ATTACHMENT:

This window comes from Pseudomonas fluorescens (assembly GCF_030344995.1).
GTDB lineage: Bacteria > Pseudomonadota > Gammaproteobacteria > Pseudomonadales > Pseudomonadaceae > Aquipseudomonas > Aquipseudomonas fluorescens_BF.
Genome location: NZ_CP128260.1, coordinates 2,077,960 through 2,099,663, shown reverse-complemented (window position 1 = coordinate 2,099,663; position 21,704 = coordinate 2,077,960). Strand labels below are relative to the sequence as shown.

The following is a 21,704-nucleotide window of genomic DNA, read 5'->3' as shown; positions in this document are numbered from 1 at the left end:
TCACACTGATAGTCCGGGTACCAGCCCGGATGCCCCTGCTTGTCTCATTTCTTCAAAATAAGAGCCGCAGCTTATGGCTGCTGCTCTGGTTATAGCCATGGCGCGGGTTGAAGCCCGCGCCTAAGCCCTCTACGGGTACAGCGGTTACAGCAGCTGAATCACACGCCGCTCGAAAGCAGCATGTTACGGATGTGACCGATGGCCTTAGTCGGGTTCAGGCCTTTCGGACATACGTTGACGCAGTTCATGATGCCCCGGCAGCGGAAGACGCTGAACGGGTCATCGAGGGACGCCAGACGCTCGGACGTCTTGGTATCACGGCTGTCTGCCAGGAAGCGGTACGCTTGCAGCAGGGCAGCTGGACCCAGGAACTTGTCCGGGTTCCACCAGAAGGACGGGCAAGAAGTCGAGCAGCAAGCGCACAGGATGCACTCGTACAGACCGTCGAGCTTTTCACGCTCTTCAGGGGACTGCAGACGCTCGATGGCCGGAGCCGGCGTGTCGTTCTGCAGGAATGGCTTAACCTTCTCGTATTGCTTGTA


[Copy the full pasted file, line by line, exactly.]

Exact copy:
This window comes from Pseudomonas fluorescens (assembly GCF_030344995.1).
GTDB lineage: Bacteria > Pseudomonadota > Gammaproteobacteria > Pseudomonadales > Pseudomonadaceae > Aquipseudomonas > Aquipseudomonas fluorescens_BF.
Genome location: NZ_CP128260.1, coordinates 2,077,960 through 2,099,663, shown reverse-complemented (window position 1 = coordinate 2,099,663; position 21,704 = coordinate 2,077,960). Strand labels below are relative to the sequence as shown.

The following is a 21,704-nucleotide window of genomic DNA, read 5'->3' as shown; positions in this document are numbered from 1 at the left end:
TCACACTGATAGTCCGGGTACCAGCCCGGATGCCCCTGCTTGTCTCATTTCTTCAAAATAAGAGCCGCAGCTTATGGCTGCTGCTCTGGTTATAGCCATGGCGCGGGTTGAAGCCCGCGCCTAAGCCCTCTACGGGTACAGCGGTTACAGCAGCTGAATCACACGCCGCTCGAAAGCAGCATGTTACGGATGTGACCGATGGCCTTAGTCGGGTTCAGGCCTTTCGGACATACGTTGACGCAGTTCATGATGCCCCGGCAGCGGAAGACGCTGAACGGGTCATCGAGGGACGCCAGACGCTCGGACGTCTTGGTATCACGGCTGTCTGCCAGGAAGCGGTACGCTTGCAGCAGGGCAGCTGGACCCAGGAACTTGTCCGGGTTCCACCAGAAGGACGGGCAAGAAGTCGAGCAGCAAGCGCACAGGATGCACTCGTACAGACCGTCGAGCTTTTCACGCTCTTCAGGGGACTGCAGACGCTCGATGGCCGGAGCCGGCGTGTCGTTCTGCAGGAATGGCTTAACCTTCTCGTATTGCTTGTA